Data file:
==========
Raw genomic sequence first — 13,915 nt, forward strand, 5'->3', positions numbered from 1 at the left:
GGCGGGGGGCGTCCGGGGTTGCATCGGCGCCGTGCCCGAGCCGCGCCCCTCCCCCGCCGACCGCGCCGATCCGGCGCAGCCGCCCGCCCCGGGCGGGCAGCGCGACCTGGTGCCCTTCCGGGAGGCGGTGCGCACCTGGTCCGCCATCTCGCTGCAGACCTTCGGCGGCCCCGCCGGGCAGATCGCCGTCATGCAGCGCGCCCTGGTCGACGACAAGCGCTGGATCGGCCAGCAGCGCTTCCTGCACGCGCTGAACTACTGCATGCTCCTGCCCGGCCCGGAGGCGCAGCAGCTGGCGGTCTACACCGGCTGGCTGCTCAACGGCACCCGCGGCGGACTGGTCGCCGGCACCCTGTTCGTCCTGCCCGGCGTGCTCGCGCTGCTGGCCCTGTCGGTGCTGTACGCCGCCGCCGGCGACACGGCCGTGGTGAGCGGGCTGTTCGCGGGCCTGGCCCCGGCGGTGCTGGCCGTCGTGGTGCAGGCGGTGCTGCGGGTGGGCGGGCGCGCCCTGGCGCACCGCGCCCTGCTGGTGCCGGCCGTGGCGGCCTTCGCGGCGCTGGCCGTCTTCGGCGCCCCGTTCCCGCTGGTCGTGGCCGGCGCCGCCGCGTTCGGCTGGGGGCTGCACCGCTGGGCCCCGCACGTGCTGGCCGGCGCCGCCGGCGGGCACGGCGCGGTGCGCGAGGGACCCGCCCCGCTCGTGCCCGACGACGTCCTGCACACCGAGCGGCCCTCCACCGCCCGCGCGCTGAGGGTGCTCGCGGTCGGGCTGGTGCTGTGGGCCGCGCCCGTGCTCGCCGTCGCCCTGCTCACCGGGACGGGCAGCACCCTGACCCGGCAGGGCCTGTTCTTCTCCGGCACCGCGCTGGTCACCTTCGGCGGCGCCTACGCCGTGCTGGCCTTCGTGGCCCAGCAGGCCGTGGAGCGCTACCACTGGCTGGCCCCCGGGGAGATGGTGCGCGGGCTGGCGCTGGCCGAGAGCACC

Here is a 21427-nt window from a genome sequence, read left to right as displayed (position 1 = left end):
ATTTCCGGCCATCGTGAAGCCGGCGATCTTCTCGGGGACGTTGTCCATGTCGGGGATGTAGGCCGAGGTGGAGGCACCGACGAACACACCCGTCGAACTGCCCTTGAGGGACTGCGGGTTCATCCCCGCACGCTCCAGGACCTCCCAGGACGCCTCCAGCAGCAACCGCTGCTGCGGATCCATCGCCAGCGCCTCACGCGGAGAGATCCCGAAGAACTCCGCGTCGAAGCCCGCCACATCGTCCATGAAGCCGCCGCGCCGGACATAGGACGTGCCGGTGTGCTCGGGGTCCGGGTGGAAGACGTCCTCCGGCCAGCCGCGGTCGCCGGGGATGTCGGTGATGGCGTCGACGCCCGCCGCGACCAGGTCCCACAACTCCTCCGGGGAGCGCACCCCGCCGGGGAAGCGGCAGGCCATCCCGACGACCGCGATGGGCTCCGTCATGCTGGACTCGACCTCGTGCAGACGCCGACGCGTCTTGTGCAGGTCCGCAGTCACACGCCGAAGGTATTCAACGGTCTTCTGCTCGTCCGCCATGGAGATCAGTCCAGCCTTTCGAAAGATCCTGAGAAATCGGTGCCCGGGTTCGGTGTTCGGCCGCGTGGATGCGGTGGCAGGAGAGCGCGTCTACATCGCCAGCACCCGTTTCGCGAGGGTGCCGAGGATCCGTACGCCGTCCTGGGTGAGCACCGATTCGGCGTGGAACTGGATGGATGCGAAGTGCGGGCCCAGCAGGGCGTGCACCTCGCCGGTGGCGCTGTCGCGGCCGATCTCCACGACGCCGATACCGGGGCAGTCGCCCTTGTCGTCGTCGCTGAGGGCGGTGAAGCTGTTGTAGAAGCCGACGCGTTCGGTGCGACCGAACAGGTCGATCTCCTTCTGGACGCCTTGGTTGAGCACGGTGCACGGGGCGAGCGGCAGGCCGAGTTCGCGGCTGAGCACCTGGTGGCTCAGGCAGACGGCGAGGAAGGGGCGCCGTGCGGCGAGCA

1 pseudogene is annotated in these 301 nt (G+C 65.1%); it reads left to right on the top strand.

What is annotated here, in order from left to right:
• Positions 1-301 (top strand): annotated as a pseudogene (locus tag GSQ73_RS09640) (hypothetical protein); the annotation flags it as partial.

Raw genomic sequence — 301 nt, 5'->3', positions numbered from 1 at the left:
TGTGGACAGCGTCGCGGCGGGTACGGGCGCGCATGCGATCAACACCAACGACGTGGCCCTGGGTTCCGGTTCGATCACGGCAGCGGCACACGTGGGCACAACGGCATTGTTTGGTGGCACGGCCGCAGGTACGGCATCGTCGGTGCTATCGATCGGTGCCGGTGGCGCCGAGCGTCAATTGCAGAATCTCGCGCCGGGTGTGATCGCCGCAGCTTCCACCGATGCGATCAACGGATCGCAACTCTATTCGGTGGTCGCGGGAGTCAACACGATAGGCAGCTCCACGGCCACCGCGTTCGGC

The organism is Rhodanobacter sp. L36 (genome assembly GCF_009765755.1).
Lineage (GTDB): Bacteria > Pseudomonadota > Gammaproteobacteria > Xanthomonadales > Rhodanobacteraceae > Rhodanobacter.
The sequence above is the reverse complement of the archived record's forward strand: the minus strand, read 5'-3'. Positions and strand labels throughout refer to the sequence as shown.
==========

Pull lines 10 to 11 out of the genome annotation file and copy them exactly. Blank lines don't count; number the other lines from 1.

The organism is Rhodanobacter sp. L36 (genome assembly GCF_009765755.1).
Lineage (GTDB): Bacteria > Pseudomonadota > Gammaproteobacteria > Xanthomonadales > Rhodanobacteraceae > Rhodanobacter.